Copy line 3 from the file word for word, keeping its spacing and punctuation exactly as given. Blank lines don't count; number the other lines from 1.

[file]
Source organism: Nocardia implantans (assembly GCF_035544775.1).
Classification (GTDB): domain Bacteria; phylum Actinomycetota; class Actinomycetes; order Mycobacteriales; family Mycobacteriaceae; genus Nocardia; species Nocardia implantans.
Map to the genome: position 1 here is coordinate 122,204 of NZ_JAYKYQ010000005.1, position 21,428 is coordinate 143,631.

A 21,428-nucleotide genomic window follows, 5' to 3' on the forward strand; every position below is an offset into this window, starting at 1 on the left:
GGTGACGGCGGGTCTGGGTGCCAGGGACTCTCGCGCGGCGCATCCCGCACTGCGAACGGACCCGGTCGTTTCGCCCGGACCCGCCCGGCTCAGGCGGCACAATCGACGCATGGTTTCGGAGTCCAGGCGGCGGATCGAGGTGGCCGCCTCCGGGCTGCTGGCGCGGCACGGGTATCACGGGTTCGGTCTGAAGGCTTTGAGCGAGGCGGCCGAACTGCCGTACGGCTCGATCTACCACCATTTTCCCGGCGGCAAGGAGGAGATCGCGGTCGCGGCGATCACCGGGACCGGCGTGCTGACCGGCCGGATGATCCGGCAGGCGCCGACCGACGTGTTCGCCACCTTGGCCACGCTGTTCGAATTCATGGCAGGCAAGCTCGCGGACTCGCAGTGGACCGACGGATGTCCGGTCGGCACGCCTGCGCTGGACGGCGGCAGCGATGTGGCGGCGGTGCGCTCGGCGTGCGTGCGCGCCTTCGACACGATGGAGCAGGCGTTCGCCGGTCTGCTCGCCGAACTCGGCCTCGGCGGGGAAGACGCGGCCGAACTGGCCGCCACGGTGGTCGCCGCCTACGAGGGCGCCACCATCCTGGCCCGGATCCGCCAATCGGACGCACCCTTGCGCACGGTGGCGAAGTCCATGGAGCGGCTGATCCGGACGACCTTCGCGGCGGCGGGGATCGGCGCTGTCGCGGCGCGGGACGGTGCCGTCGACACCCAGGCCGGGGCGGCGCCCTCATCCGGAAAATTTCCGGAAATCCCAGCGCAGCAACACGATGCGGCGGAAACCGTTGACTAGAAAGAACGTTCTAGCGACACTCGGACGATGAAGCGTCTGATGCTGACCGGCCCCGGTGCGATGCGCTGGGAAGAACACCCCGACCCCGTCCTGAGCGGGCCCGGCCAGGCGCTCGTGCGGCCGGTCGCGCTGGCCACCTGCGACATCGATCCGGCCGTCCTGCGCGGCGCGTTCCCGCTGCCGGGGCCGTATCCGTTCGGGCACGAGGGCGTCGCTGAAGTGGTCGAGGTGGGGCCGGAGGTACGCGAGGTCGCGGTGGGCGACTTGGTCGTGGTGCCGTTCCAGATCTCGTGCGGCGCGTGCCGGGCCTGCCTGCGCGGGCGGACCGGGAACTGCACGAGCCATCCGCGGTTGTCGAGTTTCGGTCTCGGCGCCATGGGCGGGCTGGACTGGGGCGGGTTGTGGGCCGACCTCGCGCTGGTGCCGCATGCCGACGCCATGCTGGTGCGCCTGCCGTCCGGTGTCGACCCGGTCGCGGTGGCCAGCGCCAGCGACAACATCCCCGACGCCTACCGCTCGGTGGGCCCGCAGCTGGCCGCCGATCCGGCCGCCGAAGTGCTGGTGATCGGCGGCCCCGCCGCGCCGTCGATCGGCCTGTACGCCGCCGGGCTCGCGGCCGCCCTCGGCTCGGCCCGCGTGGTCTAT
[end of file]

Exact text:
Map to the genome: position 1 here is coordinate 122,204 of NZ_JAYKYQ010000005.1, position 21,428 is coordinate 143,631.